Updated: Feb 11
Written By Juan Arroyo, Edited by Ishani Aziz
This interview has been translated from Spanish and edited for clarity.
It’s been nearly seven years since a Venezuelan driver last featured in Formula 1. Pastor Maldonado made headlines in 2011 as the first from his country to feature in the championship since Johnny Cecotto in 1984. As polarising as his racecraft was, you couldn’t deny his speed. Maldonado did his country proud, but Venezuela has had virtually no presence in the F1 junior ranks following his retirement.
Alessandro Famularo is, thus, a refreshing sight for the nation of just under 29 million. Hailing from Maturín in the country’s northeastern region, Famularo was introduced to karts at a young age along with his brother, Anthony.
“I had just turned four when my dad gifted me a kart. It was practically a game for us to play initially. By the time I was five I had many laps under my belt and I fell in love with it. My dad loves it, my family in general loves it. I have a twin brother and we started together, so they put me in a national championship.”
Like many young drivers in Formula 3, his ultimate goal is to reach the pinnacle of motorsport; Formula 1. But when asked who he is beyond his professional ambitions he humbly replies:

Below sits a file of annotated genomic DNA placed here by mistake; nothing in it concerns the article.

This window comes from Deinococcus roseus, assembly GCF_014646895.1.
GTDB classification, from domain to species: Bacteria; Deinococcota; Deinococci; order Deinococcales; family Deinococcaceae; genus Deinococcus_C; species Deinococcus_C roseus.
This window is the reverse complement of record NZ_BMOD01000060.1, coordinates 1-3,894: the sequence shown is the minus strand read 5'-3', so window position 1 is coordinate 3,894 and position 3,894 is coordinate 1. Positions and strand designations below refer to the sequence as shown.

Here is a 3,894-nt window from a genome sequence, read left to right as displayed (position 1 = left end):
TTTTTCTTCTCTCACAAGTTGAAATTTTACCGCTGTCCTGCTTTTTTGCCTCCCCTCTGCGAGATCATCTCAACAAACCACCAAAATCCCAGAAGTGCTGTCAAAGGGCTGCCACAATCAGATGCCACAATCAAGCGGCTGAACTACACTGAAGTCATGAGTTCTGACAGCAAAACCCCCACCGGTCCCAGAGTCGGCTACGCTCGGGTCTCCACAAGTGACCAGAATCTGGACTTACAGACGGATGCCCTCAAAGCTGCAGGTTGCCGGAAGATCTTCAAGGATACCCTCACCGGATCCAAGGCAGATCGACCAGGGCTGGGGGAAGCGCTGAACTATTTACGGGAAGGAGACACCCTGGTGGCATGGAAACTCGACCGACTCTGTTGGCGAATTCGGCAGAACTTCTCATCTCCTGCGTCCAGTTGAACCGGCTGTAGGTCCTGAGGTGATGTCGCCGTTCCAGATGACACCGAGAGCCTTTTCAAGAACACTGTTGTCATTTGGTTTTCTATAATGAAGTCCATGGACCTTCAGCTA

“Alessandro is very passionate about this sport,” he says in an easygoing tone. “He’s a normal guy like anybody else. He’s someone who likes to learn and listen. I always want to innovate and improve, which is the most important thing in the sport.”
“I’m just a normal person that’s open to all the opportunities available.”
The Venezuelan ran in karts for eight years, competing in the United States and Europe before making the jump to Formula 4 with BHAITECH in 2018. As he explains, the move comes with the challenge of learning a completely new machine:
“You’re used to driving a very light car — karts don’t weigh anything. You’re going much faster, you’ve got less time to think. When you jump into a Formula, you have to learn the steps of braking, waiting, turning, and accelerating [again] so it’s hard in the beginning. The faster turns become harder because you’re not as confident”
“I started slowly adapting but I was very raw. I did four days of testing and then I did my first race. We didn’t know what we were doing, we were just adapting while the majority had 30-40 days of experience.”
Formula 4 machinery yields worlds more downforce than a go-kart, which in turn means more G-forces over a driver's body. In an interview with Desde La Chicana, Famularo mentions spending three hours each in simulators and gyms every day to adjust to the physicality of these new cars.
On the mental side, he notes being separated from his family for 6-7 months every year. With so much of his time dedicated to racing and travel, it prompts me to ask how he’s able to balance his education with motorsport.
“It’s very complicated because I’m studying in university right now. In fact, I just got back,” he chuckled. “It’s not so easy. I’m not used to being dedicated to studying like someone in school. I’ve got good grades, but time management is really difficult and it’s why I think many drivers don’t finish their studies.”